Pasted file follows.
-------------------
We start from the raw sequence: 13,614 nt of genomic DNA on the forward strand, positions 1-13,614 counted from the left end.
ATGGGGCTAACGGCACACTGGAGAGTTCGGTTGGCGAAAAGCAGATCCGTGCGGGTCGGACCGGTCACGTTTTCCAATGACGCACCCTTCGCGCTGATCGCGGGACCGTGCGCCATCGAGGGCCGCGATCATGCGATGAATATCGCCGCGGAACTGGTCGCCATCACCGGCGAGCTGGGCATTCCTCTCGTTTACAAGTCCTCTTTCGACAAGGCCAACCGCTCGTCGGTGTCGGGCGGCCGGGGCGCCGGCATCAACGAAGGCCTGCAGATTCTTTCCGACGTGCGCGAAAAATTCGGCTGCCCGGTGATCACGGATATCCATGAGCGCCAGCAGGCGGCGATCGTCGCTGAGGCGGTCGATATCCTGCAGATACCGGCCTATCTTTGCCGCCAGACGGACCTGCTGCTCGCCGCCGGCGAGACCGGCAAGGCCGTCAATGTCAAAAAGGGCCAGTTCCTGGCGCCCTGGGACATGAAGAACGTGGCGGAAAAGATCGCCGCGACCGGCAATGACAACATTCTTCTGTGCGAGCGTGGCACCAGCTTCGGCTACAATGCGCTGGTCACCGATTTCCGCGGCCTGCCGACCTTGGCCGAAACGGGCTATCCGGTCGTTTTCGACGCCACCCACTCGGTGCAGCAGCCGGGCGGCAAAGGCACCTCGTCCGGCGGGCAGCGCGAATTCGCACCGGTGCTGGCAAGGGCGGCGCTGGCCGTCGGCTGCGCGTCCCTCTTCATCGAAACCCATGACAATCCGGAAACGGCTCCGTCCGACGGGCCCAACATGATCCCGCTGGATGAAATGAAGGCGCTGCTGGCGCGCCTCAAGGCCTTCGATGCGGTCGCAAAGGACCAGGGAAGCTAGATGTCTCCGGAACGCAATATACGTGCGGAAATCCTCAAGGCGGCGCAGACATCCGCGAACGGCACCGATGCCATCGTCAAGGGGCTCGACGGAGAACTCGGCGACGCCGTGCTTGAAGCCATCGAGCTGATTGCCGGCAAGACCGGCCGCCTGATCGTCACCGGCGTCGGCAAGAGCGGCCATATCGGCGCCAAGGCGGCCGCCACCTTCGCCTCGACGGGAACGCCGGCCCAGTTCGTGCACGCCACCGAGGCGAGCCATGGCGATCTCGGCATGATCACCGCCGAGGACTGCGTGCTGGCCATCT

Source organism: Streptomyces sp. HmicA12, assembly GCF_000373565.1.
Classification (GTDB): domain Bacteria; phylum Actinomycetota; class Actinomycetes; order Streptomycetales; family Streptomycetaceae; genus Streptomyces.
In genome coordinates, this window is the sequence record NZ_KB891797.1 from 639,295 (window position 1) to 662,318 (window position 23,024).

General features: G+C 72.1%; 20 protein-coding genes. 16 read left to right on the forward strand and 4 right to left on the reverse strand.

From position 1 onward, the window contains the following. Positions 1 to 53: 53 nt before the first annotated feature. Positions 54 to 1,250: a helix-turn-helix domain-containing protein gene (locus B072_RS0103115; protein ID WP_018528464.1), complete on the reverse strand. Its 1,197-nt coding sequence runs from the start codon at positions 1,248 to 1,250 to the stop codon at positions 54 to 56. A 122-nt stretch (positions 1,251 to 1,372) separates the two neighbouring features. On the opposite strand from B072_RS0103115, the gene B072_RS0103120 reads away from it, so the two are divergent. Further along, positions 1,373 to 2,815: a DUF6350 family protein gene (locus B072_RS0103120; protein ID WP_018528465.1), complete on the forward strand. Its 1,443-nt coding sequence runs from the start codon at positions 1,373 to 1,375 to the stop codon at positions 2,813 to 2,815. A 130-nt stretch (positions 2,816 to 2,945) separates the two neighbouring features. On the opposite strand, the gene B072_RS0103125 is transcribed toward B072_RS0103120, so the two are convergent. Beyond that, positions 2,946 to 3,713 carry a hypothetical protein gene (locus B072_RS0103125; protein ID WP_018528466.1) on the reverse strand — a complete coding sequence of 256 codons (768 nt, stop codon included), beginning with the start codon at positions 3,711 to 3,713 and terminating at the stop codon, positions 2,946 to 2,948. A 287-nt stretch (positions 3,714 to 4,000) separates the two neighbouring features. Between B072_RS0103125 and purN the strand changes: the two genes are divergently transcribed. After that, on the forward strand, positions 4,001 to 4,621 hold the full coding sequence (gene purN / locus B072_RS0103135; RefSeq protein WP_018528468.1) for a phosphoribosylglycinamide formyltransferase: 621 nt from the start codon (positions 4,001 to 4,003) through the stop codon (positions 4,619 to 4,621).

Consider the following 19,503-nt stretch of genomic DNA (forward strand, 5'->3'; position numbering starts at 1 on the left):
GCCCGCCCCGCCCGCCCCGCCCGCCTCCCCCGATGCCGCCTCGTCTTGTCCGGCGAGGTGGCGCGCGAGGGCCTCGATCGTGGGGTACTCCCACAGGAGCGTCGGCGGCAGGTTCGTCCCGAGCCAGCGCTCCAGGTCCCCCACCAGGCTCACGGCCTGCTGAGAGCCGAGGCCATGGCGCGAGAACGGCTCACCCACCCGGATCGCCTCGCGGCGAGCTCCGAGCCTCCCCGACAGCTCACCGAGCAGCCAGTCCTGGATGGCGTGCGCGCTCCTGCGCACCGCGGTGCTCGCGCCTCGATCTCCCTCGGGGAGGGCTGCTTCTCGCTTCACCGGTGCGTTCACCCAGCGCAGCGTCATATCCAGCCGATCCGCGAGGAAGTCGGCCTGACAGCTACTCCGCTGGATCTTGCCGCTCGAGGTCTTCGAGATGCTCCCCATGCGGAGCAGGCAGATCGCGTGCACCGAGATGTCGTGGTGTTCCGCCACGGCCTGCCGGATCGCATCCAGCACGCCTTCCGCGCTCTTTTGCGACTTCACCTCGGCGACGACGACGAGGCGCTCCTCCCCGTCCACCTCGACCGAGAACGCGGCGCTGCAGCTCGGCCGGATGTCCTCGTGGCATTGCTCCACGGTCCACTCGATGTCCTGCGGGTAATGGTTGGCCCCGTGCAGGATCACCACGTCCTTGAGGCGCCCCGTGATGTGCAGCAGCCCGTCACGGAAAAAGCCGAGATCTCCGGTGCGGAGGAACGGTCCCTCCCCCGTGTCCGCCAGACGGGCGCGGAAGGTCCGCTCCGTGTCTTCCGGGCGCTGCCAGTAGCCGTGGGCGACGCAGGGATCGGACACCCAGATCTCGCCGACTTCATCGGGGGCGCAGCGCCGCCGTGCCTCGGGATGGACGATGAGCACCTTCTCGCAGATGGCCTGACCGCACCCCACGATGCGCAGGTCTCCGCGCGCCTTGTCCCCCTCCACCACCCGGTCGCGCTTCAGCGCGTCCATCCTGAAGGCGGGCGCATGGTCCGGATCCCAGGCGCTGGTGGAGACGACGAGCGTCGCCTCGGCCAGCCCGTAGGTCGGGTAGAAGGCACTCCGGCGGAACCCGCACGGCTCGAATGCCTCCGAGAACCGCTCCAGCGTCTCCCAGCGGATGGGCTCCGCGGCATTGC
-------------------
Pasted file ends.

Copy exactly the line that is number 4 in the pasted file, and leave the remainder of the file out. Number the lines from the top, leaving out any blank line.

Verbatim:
Classification (GTDB): domain Bacteria; phylum Actinomycetota; class Actinomycetes; order Streptomycetales; family Streptomycetaceae; genus Streptomyces.